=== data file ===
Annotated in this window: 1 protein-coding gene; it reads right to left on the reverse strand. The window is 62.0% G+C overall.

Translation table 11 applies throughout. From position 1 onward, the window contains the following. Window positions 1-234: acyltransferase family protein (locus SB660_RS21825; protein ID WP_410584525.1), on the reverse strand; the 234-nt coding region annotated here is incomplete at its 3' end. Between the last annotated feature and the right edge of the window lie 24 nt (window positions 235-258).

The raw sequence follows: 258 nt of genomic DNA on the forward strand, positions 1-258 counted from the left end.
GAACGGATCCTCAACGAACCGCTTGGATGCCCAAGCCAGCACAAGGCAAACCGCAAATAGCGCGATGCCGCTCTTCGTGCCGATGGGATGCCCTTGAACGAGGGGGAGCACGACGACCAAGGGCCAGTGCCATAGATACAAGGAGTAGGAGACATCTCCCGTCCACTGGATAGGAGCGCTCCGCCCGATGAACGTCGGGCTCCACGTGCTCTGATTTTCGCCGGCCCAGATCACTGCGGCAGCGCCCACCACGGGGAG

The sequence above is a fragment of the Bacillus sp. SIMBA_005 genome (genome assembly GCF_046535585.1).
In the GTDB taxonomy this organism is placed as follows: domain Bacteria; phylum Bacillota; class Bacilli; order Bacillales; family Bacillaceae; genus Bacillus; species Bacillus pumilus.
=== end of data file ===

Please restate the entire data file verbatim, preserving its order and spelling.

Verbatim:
Annotated in this window: 1 protein-coding gene; it reads right to left on the reverse strand. The window is 62.0% G+C overall.

Translation table 11 applies throughout. From position 1 onward, the window contains the following. Window positions 1-234: acyltransferase family protein (locus SB660_RS21825; protein ID WP_410584525.1), on the reverse strand; the 234-nt coding region annotated here is incomplete at its 3' end. Between the last annotated feature and the right edge of the window lie 24 nt (window positions 235-258).

The raw sequence follows: 258 nt of genomic DNA on the forward strand, positions 1-258 counted from the left end.
GAACGGATCCTCAACGAACCGCTTGGATGCCCAAGCCAGCACAAGGCAAACCGCAAATAGCGCGATGCCGCTCTTCGTGCCGATGGGATGCCCTTGAACGAGGGGGAGCACGACGACCAAGGGCCAGTGCCATAGATACAAGGAGTAGGAGACATCTCCCGTCCACTGGATAGGAGCGCTCCGCCCGATGAACGTCGGGCTCCACGTGCTCTGATTTTCGCCGGCCCAGATCACTGCGGCAGCGCCCACCACGGGGAG

The sequence above is a fragment of the Bacillus sp. SIMBA_005 genome (genome assembly GCF_046535585.1).
In the GTDB taxonomy this organism is placed as follows: domain Bacteria; phylum Bacillota; class Bacilli; order Bacillales; family Bacillaceae; genus Bacillus; species Bacillus pumilus.